A fluent and prolific composer, Saint-Saëns wrote thirteen operas, of which the only one to achieve international success wasSamson et Dalila. Among his other operas areEtienne Marcel(1879),Ascanio(1890), both of which contain much agreeable music, though they are generally considered deficient in theatrical effect, andHenry VIII(1883), whose principal theme is based on a traditional English tune that the composer discovered in the library at Buckingham Palace. His final opera,Déjanire(Dejanira), was staged in Monte Carlo in 1911.

    Saint-Saëns first intended to use the biblical story of Samson and Delilah as the basis of...

  57. ARNOLD SCHOENBERG
    (pp. 399-402)

    Arnold Schoenberg is famous as the first composer to develop the atonal method of composition, or music that discards the use of a key system. His serial or twelve-note technique influenced several other composers, though it was not widely adopted and was never accepted other than by small coteries.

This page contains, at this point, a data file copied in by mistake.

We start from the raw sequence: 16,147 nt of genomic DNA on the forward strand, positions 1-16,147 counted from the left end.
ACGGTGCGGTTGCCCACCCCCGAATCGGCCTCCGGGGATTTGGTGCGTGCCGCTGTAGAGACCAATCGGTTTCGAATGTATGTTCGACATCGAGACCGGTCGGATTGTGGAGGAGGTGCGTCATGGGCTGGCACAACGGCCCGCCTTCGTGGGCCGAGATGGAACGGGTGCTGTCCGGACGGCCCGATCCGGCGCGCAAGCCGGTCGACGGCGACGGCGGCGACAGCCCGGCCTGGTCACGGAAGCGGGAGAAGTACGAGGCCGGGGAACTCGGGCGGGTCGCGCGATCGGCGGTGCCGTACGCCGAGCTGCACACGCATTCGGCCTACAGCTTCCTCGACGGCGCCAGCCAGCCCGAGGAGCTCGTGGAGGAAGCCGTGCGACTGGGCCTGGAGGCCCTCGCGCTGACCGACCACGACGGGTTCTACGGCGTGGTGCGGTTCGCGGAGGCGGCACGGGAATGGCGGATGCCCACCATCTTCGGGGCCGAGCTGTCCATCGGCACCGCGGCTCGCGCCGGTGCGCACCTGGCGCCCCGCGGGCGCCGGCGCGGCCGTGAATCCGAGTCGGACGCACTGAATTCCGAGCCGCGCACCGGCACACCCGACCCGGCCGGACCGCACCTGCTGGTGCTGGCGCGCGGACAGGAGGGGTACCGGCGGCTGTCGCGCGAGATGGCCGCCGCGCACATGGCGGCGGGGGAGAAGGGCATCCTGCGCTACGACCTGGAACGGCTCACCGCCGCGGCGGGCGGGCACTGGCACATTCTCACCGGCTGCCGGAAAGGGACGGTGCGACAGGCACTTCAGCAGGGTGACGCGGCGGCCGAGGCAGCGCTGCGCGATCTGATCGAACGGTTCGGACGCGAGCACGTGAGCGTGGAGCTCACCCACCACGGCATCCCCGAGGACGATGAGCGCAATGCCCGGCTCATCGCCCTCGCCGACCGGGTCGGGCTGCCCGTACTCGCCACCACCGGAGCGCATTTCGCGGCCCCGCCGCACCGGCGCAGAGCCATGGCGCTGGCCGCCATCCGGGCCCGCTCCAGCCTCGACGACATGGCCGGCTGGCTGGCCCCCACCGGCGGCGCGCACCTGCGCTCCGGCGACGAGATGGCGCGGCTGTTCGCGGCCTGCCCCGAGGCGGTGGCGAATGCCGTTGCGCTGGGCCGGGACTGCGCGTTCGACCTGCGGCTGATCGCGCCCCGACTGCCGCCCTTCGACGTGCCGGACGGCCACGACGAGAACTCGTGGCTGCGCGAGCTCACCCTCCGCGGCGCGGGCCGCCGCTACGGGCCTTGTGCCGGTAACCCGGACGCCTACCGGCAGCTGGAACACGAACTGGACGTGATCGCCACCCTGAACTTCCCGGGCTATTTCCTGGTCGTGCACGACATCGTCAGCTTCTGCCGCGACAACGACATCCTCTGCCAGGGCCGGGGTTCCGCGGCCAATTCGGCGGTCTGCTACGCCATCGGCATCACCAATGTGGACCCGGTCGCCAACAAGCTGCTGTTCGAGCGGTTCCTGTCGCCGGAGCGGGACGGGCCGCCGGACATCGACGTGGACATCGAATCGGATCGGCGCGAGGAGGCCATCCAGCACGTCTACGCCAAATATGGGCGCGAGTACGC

His four operas span the greater part of Schoenberg’s creative life.Erwartung, composed in 1909 but not performed until 1924, when it was staged at a contemporary-music festival in Prague, is a one-act monodrama for soprano and orchestra.Die glückliche Hand(The Fateful Hand), another one-act piece, written immediately afterErwartung...

  58. DMITRI SHOSTAKOVICH
    (pp. 402-405)

    Shostakovich, the last of the great symphonic composers, wrote only two operas.The Nose, a satirical comedy based on a short story by Gogol, was produced in Leningrad in 1930, at a time when the comparatively young Soviet Union was still in a state of artistic experiment. A difficult work to stage, and not sufficiently rewarding,The Nosedid not find popularity outside Russia.The Lady Macbeth of Mtsensk, which Shostakovich composed shortly afterwards, is by contrast a grim melodrama based on a story by the Russian novelist Nikolai Semionovich Leskov (1831–95).

    Shostakovich first encountered Leskov’s story when his...

  59. BEDŘICH SMETANA